Here is an insider’s guide to what five different reef adventures from Cairns and Port Douglas are really like so you can make informed decisions about which trips are best for you based on your interests, age and skill levels.

Read More

The Nine Best Aboriginal Experiences in Australia

Learning to spear fish at Kooljaman at Cape Leveque

Indigenous tourism is flourishing all over Australia as visitors and locals alike are keen to learn more about the ancient wisdom and cultural traditions of the world’s oldest living culture.  Here is a sampling of intriguing offerings that range from short bush tucker walks, didgeridoo lessons and guided rock-art tours to multi-day cultural immersions.  For more information, check out Aboriginal Tourism Australia.

Read More

Cruising the Australian Kimberley Wilderness Coast

The rocks in the Australian Kimberley region are incredibly ancient

We are 400 kilometers by sea from Broome, on one of Aurora Expeditions’ many land-based adventures during their 10-night cruise between Broome and Darwin along Australia’s rugged remote Kimberley coastline.

The Kimberley was the first area in Australia settled by Aboriginals when sea crossings from the north were a mere 30 kilometers. There is compelling evidence that humans have lived here for more than 50,000 years.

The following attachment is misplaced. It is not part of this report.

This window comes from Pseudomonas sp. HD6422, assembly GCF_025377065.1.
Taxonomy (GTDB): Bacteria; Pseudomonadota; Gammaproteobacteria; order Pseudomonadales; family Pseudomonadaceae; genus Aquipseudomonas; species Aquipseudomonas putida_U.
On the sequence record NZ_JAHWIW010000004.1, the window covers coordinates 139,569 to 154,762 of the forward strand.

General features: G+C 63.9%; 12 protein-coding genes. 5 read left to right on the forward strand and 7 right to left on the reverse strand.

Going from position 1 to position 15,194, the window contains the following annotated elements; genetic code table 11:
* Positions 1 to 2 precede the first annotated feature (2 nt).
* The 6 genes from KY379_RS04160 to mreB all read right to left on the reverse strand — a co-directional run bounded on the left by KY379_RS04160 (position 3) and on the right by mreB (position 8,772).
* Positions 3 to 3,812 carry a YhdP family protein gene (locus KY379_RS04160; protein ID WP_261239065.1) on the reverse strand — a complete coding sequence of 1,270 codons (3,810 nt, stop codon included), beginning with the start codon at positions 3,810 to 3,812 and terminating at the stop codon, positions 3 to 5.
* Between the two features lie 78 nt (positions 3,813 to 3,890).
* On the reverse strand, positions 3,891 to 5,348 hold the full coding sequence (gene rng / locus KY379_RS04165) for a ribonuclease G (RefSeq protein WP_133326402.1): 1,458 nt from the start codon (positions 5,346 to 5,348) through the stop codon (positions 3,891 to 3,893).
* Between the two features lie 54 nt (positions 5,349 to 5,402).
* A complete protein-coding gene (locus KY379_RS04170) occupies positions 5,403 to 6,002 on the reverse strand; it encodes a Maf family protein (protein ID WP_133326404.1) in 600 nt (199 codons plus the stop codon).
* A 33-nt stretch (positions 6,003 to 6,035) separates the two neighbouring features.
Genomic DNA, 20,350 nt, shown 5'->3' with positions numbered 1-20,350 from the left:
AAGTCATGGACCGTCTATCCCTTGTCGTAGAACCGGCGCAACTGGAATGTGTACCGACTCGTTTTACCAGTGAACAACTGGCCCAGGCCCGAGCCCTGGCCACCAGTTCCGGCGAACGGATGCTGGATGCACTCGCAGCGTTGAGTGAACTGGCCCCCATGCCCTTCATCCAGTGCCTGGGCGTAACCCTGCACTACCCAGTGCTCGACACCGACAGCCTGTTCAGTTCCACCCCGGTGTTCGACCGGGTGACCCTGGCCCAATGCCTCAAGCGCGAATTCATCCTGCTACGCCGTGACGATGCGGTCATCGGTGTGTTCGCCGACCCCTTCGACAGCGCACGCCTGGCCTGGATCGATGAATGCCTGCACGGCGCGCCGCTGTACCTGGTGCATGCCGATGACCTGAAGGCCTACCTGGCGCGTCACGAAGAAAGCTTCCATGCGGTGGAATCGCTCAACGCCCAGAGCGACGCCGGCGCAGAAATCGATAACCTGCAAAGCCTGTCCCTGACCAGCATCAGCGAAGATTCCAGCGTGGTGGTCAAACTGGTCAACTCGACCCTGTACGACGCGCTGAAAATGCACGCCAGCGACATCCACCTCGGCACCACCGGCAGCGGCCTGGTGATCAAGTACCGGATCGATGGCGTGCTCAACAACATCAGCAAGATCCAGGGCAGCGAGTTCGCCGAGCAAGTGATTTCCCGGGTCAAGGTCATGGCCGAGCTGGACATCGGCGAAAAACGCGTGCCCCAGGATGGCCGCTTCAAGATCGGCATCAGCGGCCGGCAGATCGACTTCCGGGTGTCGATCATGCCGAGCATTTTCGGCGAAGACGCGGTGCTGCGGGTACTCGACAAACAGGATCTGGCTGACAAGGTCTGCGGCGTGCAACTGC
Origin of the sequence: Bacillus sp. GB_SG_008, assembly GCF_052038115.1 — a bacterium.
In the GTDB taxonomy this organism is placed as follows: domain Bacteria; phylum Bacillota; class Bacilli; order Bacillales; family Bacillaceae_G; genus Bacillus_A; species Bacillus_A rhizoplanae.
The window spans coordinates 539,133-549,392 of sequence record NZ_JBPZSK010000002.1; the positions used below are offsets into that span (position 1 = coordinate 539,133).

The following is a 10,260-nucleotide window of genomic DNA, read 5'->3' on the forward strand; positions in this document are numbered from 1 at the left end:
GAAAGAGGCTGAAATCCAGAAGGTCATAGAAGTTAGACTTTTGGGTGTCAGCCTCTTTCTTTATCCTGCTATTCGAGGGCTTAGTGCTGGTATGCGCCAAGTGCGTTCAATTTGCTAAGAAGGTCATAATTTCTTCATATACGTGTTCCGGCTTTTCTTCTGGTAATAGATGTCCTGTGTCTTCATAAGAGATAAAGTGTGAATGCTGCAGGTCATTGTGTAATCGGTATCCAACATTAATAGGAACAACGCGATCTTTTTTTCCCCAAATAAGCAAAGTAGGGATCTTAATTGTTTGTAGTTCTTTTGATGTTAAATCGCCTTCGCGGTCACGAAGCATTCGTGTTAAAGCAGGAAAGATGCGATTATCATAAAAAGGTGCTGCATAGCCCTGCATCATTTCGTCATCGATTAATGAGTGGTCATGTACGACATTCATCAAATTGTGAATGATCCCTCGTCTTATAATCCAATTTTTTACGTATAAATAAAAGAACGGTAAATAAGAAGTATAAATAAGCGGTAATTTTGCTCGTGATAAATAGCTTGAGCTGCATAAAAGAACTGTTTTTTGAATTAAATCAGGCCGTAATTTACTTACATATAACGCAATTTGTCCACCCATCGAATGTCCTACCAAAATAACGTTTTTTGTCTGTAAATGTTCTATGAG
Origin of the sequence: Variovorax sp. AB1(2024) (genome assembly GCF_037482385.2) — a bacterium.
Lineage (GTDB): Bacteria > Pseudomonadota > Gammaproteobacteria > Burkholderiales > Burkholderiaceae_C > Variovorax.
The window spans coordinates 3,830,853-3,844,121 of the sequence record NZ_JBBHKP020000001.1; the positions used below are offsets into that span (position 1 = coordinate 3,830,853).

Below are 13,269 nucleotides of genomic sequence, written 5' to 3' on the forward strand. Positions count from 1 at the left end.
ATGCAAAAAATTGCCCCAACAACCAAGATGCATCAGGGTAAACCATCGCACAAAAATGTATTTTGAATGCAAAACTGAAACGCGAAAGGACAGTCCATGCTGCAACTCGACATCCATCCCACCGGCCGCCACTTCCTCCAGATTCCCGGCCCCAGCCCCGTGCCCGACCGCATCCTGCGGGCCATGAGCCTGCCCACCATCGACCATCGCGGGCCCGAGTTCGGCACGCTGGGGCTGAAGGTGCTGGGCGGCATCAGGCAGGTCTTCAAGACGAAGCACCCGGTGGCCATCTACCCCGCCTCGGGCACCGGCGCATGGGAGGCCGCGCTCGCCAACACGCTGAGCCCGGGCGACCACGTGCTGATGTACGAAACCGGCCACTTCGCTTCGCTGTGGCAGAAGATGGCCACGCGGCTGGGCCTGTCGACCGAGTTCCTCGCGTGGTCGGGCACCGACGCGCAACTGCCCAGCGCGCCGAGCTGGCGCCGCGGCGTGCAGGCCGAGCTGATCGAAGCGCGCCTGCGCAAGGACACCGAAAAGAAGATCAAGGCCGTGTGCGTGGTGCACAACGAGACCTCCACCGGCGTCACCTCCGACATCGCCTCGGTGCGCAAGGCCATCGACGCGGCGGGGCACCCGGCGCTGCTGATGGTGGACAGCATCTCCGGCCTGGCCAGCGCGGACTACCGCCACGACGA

Remar...

Read More

An Insider’s Guide to Melbourne’s Laneways

visionsofvictoria1325215-302(1)

Centre Way. Photo by Robyn Lea

Melbourne’s laneways are the soul of the city. Learn your way around these hidden pathways and you will discover that Melbourne, not Sydney, is the center of art, fashion and café life in Australia. (And for those who don’t know the term, a laneway is a collective term for narrow streets and alleyways that weave around Melbourne’s central business district.)

“The laneways are our bloodlines. They are where our heritage blends with younger entrepreneurs making their mark in the city,” says Fiona Sweetman, director of Melbourne’s Hidden Secrets Tours.

Melbourne’s character was forged after the 1850s gold rush when for a short time it became the wealthiest city on the planet.  Large ornate public buildings were built on the bullock-dray-wide avenues whilst in the narrow streets behind, small workshops, stables and factories serviced the burgeoning city...